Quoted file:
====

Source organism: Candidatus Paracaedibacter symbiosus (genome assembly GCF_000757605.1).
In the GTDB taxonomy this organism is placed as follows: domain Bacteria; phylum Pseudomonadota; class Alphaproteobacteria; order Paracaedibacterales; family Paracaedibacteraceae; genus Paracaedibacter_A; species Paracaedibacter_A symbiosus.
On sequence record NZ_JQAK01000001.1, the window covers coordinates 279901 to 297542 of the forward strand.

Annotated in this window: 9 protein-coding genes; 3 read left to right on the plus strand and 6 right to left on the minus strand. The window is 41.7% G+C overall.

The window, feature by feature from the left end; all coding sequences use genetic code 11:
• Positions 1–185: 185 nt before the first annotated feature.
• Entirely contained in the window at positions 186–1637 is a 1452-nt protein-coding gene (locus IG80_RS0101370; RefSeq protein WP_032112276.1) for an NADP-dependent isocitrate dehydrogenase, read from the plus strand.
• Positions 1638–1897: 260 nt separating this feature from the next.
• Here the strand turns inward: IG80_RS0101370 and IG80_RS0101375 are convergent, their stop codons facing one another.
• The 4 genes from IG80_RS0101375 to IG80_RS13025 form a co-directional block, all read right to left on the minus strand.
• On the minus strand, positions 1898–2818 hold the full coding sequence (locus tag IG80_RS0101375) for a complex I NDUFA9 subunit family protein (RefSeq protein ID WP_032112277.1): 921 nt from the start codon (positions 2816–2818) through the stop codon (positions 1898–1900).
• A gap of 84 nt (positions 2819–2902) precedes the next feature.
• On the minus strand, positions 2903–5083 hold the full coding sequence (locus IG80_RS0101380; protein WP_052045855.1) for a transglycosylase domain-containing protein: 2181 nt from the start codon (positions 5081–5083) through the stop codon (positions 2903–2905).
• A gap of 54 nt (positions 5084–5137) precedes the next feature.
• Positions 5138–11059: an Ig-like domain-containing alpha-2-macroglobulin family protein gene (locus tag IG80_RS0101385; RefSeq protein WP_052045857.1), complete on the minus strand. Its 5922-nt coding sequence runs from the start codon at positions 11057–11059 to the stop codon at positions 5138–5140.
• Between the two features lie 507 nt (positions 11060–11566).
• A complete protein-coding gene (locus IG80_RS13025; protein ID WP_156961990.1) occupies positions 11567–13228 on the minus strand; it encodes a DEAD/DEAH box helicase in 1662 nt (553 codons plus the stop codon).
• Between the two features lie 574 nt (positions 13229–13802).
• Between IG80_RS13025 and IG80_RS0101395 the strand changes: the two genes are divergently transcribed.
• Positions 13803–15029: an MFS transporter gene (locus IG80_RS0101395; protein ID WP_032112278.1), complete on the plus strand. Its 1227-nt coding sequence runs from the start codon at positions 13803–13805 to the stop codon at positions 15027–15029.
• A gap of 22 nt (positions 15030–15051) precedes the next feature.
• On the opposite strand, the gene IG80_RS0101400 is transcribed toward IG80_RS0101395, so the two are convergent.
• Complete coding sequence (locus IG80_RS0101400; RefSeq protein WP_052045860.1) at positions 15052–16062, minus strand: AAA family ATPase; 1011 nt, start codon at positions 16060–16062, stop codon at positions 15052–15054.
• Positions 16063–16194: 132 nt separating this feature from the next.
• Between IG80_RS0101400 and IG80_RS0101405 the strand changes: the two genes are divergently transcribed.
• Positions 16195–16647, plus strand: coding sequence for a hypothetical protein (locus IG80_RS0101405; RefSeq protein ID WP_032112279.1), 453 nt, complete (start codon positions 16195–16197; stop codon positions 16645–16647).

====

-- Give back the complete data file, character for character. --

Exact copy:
Source organism: Candidatus Paracaedibacter symbiosus (genome assembly GCF_000757605.1).
In the GTDB taxonomy this organism is placed as follows: domain Bacteria; phylum Pseudomonadota; class Alphaproteobacteria; order Paracaedibacterales; family Paracaedibacteraceae; genus Paracaedibacter_A; species Paracaedibacter_A symbiosus.
On sequence record NZ_JQAK01000001.1, the window covers coordinates 279901 to 297542 of the forward strand.

Annotated in this window: 9 protein-coding genes; 3 read left to right on the plus strand and 6 right to left on the minus strand. The window is 41.7% G+C overall.

The window, feature by feature from the left end; all coding sequences use genetic code 11:
• Positions 1–185: 185 nt before the first annotated feature.
• Entirely contained in the window at positions 186–1637 is a 1452-nt protein-coding gene (locus IG80_RS0101370; RefSeq protein WP_032112276.1) for an NADP-dependent isocitrate dehydrogenase, read from the plus strand.
• Positions 1638–1897: 260 nt separating this feature from the next.
• Here the strand turns inward: IG80_RS0101370 and IG80_RS0101375 are convergent, their stop codons facing one another.
• The 4 genes from IG80_RS0101375 to IG80_RS13025 form a co-directional block, all read right to left on the minus strand.
• On the minus strand, positions 1898–2818 hold the full coding sequence (locus tag IG80_RS0101375) for a complex I NDUFA9 subunit family protein (RefSeq protein ID WP_032112277.1): 921 nt from the start codon (positions 2816–2818) through the stop codon (positions 1898–1900).
• A gap of 84 nt (positions 2819–2902) precedes the next feature.
• On the minus strand, positions 2903–5083 hold the full coding sequence (locus IG80_RS0101380; protein WP_052045855.1) for a transglycosylase domain-containing protein: 2181 nt from the start codon (positions 5081–5083) through the stop codon (positions 2903–2905).
• A gap of 54 nt (positions 5084–5137) precedes the next feature.
• Positions 5138–11059: an Ig-like domain-containing alpha-2-macroglobulin family protein gene (locus tag IG80_RS0101385; RefSeq protein WP_052045857.1), complete on the minus strand. Its 5922-nt coding sequence runs from the start codon at positions 11057–11059 to the stop codon at positions 5138–5140.
• Between the two features lie 507 nt (positions 11060–11566).
• A complete protein-coding gene (locus IG80_RS13025; protein ID WP_156961990.1) occupies positions 11567–13228 on the minus strand; it encodes a DEAD/DEAH box helicase in 1662 nt (553 codons plus the stop codon).
• Between the two features lie 574 nt (positions 13229–13802).
• Between IG80_RS13025 and IG80_RS0101395 the strand changes: the two genes are divergently transcribed.
• Positions 13803–15029: an MFS transporter gene (locus IG80_RS0101395; protein ID WP_032112278.1), complete on the plus strand. Its 1227-nt coding sequence runs from the start codon at positions 13803–13805 to the stop codon at positions 15027–15029.
• A gap of 22 nt (positions 15030–15051) precedes the next feature.
• On the opposite strand, the gene IG80_RS0101400 is transcribed toward IG80_RS0101395, so the two are convergent.
• Complete coding sequence (locus IG80_RS0101400; RefSeq protein WP_052045860.1) at positions 15052–16062, minus strand: AAA family ATPase; 1011 nt, start codon at positions 16060–16062, stop codon at positions 15052–15054.
• Positions 16063–16194: 132 nt separating this feature from the next.
• Between IG80_RS0101400 and IG80_RS0101405 the strand changes: the two genes are divergently transcribed.
• Positions 16195–16647, plus strand: coding sequence for a hypothetical protein (locus IG80_RS0101405; RefSeq protein ID WP_032112279.1), 453 nt, complete (start codon positions 16195–16197; stop codon positions 16645–16647).